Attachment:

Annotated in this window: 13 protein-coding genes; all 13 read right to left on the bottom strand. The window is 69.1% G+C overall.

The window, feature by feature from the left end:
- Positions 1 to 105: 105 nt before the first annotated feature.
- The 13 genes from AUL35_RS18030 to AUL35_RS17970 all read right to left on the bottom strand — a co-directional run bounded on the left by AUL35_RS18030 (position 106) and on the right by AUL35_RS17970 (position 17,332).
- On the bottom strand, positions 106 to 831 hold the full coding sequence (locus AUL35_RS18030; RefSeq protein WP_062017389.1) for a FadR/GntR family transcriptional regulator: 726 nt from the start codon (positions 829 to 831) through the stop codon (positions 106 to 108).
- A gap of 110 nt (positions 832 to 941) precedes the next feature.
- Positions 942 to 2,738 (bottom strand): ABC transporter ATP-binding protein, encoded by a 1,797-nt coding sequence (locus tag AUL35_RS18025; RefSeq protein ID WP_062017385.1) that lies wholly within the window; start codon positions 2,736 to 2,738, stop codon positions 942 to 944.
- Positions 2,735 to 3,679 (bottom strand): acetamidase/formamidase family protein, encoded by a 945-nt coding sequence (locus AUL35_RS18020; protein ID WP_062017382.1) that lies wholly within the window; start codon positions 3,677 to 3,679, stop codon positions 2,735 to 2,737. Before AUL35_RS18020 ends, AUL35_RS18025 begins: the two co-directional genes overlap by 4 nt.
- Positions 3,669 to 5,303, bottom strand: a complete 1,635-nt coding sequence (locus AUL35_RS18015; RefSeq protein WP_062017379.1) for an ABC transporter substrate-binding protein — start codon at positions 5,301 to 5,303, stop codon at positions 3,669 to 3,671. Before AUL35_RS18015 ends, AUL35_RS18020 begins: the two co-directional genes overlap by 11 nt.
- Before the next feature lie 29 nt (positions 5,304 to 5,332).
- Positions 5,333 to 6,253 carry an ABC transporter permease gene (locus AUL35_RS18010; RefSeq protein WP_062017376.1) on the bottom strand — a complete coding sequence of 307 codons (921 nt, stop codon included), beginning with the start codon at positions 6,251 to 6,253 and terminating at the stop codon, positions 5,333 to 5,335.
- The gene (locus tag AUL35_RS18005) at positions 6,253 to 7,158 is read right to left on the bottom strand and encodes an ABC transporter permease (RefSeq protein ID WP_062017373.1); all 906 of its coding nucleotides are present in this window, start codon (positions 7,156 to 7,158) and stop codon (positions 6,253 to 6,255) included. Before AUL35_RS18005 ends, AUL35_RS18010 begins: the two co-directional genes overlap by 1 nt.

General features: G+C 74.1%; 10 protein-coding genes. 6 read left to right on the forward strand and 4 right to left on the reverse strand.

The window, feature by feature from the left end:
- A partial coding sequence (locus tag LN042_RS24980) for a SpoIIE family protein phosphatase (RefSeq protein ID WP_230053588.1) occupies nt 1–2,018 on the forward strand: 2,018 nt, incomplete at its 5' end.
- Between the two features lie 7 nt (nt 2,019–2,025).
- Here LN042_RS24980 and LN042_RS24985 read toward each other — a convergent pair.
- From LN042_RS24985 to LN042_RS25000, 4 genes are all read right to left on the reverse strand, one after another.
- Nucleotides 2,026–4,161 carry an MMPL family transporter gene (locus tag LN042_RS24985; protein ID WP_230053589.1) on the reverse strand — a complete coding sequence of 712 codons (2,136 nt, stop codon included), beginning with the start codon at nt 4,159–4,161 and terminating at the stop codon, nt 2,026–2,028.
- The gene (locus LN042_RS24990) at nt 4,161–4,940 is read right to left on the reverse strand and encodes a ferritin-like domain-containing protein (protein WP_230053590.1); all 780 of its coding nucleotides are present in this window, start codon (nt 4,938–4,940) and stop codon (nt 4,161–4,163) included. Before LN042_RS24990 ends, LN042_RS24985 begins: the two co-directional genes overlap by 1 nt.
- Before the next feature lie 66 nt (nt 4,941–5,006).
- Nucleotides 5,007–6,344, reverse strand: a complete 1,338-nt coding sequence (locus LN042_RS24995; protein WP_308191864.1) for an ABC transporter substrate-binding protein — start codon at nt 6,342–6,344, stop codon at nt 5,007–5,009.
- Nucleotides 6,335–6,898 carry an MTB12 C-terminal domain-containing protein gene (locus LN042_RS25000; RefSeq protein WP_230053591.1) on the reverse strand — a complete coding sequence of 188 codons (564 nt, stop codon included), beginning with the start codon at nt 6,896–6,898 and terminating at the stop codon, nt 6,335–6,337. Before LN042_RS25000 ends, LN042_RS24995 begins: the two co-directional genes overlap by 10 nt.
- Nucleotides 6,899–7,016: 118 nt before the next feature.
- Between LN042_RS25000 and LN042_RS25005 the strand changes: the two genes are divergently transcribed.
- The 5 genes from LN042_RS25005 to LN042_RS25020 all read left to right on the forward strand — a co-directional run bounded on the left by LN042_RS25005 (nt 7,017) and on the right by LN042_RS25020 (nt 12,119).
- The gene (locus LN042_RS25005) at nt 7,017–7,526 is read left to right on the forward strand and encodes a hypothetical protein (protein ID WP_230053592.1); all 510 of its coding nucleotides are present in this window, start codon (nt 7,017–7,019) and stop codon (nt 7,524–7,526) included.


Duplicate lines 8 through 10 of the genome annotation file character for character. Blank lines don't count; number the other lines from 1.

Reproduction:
- Positions 2,735 to 3,679 (bottom strand): acetamidase/formamidase family protein, encoded by a 945-nt coding sequence (locus AUL35_RS18020; protein ID WP_062017382.1) that lies wholly within the window; start codon positions 3,677 to 3,679, stop codon positions 2,735 to 2,737. Before AUL35_RS18020 ends, AUL35_RS18025 begins: the two co-directional genes overlap by 4 nt.
- Positions 3,669 to 5,303, bottom strand: a complete 1,635-nt coding sequence (locus AUL35_RS18015; RefSeq protein WP_062017379.1) for an ABC transporter substrate-binding protein — start codon at positions 5,301 to 5,303, stop codon at positions 3,669 to 3,671. Before AUL35_RS18015 ends, AUL35_RS18020 begins: the two co-directional genes overlap by 11 nt.
- Before the next feature lie 29 nt (positions 5,304 to 5,332).